Old Sound, New Wood

Perhaps it is nostalgia or maybe a tight wallet, but I’ve taken a small interest in “vintage” stereo equipment. It is surprising how fast we cast off technology. “But it doesn’t have WiFi, Bluetooth, etc”.  I know, and I do like the depth of music Spotify has given me (I trust the artists are justly compensation. They signed on, so I assume so). However, I do feel I’m somewhat of a hold out. I remain unconvinced that digital sounds better. There is a harshness to my ear. As evidence, I offer Miles Davis’ Kind of Blue. Despite the occasional hiss or pop, vinyl simply sounds fuller on vinyl than CD. While playing Rock, this may be a difference without distinction.

Anyway, a couple weeks ago I picked up some vintage Fisher XP-55B speakers. They were packaged with a Harman Kardon “One Thirty” receiver which had a hum in the left speaker channel, but not the headphones. Nonetheless, I wanted the speakers and $15 seemed more than fair. Maybe the stereo can be easily fixed. I’m guessing it is a ground problem.

Back in the ’60’s, before the mass production of stereo equipment, Fisher produced quality speakers in line with KLH or Wharefdale. The company was sold to Emerson in 1969 and later to Sanyo.

IMG_3801

This pair was made in Long Island City, NY and in good mechanical condition, nothing blown and good woofer foam. Some use was evident in the roughed up faux wood veneer edges. I liked their easy clear midrange sound and decided to dress them up. The “veneer” was readily peeled off to reveal the particle board cabinets. Easing the cabinet edges with a rounding over bit removed barked up corners. Four coats of polyurethane, brass finish washers to hold on the grilles and I had “new” retro speakers. Wood pegs made good speaker stand offs. In combination with some Baby Advents for the highs, these speakers are a joy to listen to. Pat Metheney’s Watercolors and Bright Size Life rotated in the CD player (now more old school) and these speakers have proved themselves. Now I just need to get a fire going and kick back.

I’ve Got the Gold …

Everyone has been saying that the year has flown by. Isn’t that the common refrain every November? Either way, regretfully, the sailing season is drawing to an end.

IMG_3712.JPG
UNA and Molly

So knowing, last Thursday, Bob with “Molly” and I with “UNA” and Huckleberry met at Mathews’ Town Point Ramp at 0800. The sky was brilliant, winds steady at 8-10 from the WNW and the air would warm to a crisp 60 degrees. The water, chilled. Could it get any better? By 0900 we were on the water.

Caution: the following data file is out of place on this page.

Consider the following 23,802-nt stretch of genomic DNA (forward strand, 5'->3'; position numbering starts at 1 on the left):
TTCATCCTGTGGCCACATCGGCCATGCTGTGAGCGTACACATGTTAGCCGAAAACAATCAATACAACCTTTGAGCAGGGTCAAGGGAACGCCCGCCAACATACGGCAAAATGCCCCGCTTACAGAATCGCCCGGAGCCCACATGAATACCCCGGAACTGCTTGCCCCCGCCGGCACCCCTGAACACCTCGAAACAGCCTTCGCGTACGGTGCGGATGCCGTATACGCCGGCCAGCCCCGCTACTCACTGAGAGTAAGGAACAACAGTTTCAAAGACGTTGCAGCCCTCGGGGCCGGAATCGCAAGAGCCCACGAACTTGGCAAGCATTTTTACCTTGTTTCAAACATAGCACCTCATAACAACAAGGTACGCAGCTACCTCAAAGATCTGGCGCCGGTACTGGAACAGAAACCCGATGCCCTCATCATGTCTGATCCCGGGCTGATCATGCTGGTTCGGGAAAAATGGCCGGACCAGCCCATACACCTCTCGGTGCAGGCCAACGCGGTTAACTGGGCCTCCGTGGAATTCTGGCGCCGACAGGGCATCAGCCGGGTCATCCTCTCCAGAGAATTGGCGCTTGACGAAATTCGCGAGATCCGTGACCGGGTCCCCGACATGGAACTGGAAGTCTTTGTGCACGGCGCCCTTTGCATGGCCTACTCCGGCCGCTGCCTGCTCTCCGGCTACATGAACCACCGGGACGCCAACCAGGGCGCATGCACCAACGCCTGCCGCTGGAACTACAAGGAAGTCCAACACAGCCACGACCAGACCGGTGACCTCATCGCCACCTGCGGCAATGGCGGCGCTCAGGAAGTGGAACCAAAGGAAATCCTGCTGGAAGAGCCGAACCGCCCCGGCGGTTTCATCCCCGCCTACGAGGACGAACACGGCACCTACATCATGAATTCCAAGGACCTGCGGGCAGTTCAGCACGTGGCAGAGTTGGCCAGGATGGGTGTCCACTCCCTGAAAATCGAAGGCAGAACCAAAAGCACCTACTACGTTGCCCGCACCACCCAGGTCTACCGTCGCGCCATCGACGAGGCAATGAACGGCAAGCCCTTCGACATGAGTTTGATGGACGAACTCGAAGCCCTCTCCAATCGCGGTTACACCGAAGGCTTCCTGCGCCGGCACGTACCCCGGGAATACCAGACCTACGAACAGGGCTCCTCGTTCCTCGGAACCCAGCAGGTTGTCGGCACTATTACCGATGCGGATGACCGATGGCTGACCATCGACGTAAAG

Our boats traded leads as we jibed down the East River. Passing the old Tide Mill at Todds Point we rolled over to Mobjack and checked on a friend’s house addition project. Back in the boats, we crossed over to Tabbs Creek, tied to a piling and rafted for lunch. A short beer and I was inclined to nap under the gentle sun in the cockpit . However, Bob helped me shrug off the drowsiness and we had the best sailing back up the river’s western branch to Woodas Point. Our return sail to Mobjack was nearly all downwind and easy. A neighbor intercepted us in his Nacra catamaran and followed us back to Mobjack where we set our boats to stern anchors for the night.

Good conversation and cocktails accompanied a changing scene on the river’s eastern shore in the setting sun. Dinner was Indian food and beans and rice. By 2030 we called it quits.

Day two started 10 degrees cooler. Hot coffee, corned beef hash and scrambled eggs were required to brave the chill of wading out to the floating boats. Now we were awake. Winds began to gust in the upper teens. We each put reefs in and had a marvelous beat back up the river to haul out. Surf Scoters and Loons kept their distance along the route.

Bob, thanks for being a buddy so late in the season. The opportunity could have easily slipped away. I’m more than happy we went.

Wee took a hot lunch in town (the lobster bisque was fantastic), wished each other a Happy Thanksgiving and headed down the road. I began a list of “to-dos” for UNA’s winter wait. Our number of sails this year were limited, but those taken will be remembered. It has been a very good year. I’ve got some gold.